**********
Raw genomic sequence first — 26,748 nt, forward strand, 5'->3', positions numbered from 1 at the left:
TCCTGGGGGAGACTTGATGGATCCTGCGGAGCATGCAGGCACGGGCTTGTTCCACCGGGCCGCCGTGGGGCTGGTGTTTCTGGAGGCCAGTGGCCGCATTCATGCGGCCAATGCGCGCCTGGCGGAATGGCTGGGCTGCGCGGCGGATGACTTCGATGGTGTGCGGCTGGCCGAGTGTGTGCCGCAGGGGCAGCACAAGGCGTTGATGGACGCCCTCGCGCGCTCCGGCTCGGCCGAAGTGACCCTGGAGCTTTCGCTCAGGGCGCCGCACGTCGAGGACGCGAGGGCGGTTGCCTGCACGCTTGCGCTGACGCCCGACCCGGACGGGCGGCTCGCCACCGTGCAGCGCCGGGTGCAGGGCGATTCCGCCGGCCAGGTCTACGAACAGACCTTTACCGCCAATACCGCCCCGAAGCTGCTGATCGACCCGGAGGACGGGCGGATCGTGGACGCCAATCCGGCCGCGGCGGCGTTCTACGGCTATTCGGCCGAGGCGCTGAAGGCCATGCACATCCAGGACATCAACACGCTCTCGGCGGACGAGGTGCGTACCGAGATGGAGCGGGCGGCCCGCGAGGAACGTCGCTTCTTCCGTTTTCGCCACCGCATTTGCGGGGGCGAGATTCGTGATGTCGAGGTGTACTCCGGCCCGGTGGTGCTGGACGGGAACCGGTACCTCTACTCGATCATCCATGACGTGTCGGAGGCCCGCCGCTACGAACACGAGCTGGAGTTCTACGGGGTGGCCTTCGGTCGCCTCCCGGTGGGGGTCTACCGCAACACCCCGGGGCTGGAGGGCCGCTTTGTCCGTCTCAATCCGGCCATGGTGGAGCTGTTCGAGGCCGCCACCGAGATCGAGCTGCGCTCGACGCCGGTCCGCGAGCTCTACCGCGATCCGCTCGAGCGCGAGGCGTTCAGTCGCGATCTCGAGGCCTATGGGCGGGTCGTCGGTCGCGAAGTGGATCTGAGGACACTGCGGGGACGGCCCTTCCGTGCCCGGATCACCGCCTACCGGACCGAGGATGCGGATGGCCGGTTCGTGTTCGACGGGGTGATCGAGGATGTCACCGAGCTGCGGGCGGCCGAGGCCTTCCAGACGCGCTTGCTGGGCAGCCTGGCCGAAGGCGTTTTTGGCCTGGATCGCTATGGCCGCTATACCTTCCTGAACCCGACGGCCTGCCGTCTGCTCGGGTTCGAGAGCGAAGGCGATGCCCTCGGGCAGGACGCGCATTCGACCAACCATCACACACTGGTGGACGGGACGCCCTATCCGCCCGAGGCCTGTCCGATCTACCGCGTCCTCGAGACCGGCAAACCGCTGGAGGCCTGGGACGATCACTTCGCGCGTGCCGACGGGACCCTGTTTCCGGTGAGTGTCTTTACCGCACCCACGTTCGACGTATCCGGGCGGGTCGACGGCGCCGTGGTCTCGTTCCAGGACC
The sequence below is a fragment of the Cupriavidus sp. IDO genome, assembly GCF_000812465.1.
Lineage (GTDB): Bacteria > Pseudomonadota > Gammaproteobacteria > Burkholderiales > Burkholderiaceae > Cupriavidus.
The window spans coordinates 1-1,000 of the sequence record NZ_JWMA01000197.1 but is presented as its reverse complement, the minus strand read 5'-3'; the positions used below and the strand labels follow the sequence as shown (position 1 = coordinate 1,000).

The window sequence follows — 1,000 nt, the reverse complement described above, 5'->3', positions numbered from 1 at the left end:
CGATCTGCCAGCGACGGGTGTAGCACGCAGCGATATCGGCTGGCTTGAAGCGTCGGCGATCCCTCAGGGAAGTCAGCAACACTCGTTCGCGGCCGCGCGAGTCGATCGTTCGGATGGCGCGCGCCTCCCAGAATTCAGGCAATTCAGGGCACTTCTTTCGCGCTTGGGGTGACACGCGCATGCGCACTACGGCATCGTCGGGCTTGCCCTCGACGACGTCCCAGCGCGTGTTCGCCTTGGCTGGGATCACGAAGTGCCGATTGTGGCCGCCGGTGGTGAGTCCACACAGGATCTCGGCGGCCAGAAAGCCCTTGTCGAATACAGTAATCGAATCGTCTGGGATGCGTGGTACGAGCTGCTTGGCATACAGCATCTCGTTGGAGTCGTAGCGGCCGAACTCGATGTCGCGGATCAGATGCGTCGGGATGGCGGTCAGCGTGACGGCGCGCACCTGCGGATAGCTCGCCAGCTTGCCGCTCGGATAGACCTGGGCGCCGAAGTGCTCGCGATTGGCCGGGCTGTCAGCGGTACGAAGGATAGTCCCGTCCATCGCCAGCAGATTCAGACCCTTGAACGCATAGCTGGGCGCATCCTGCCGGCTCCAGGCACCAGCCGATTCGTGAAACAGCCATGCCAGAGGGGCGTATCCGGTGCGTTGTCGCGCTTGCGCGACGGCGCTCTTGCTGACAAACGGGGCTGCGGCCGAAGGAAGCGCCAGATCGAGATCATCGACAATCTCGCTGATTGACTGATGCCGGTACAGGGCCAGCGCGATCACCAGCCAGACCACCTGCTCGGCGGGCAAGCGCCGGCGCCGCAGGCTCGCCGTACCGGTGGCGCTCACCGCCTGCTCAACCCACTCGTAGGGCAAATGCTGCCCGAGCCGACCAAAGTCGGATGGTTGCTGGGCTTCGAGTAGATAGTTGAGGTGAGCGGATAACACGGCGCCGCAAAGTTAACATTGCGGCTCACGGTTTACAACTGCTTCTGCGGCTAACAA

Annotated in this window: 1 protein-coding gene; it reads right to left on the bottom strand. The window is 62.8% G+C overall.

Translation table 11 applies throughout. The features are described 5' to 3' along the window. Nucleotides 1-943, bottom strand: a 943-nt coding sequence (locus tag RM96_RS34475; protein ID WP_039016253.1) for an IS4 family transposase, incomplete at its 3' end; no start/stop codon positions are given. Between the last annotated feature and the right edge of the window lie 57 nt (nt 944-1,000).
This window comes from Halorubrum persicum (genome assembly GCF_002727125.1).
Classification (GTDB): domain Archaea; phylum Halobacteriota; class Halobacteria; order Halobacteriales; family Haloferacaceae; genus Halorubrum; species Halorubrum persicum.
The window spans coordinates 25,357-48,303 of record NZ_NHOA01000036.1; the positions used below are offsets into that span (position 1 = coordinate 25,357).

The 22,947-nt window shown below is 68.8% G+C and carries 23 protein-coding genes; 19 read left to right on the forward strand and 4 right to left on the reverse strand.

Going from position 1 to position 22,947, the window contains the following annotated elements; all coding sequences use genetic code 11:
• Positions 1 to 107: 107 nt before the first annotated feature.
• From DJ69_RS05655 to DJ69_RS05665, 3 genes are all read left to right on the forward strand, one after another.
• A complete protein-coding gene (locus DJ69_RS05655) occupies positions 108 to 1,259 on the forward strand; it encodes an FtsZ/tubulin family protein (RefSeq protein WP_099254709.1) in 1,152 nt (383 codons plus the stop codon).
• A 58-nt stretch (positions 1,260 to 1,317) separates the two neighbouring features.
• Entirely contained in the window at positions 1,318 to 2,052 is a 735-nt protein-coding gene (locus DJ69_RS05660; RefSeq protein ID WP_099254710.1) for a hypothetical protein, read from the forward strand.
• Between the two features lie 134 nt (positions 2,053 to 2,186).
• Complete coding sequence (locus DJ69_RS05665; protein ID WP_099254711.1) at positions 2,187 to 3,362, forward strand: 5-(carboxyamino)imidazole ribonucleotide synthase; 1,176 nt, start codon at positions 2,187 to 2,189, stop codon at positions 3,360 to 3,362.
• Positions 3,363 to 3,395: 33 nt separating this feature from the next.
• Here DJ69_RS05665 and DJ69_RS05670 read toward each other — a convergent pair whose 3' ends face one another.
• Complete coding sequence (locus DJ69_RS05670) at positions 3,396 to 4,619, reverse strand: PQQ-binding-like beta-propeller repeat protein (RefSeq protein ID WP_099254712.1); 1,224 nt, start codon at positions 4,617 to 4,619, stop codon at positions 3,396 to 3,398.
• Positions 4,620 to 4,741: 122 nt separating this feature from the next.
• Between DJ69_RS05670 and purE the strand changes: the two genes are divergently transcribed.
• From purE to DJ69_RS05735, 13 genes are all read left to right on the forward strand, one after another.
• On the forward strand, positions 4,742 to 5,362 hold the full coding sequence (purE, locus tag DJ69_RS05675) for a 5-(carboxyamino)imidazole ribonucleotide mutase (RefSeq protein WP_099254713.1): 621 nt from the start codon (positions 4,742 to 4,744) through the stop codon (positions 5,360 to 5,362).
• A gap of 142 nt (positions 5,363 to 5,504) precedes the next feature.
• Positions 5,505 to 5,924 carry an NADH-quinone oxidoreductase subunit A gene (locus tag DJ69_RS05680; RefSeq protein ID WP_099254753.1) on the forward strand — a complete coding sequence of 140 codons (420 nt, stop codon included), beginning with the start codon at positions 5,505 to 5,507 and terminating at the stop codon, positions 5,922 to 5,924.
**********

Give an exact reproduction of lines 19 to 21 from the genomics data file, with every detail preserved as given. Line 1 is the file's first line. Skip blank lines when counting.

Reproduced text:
• Entirely contained in the window at positions 1,318 to 2,052 is a 735-nt protein-coding gene (locus DJ69_RS05660; RefSeq protein ID WP_099254710.1) for a hypothetical protein, read from the forward strand.
• Between the two features lie 134 nt (positions 2,053 to 2,186).
• Complete coding sequence (locus DJ69_RS05665; protein ID WP_099254711.1) at positions 2,187 to 3,362, forward strand: 5-(carboxyamino)imidazole ribonucleotide synthase; 1,176 nt, start codon at positions 2,187 to 2,189, stop codon at positions 3,360 to 3,362.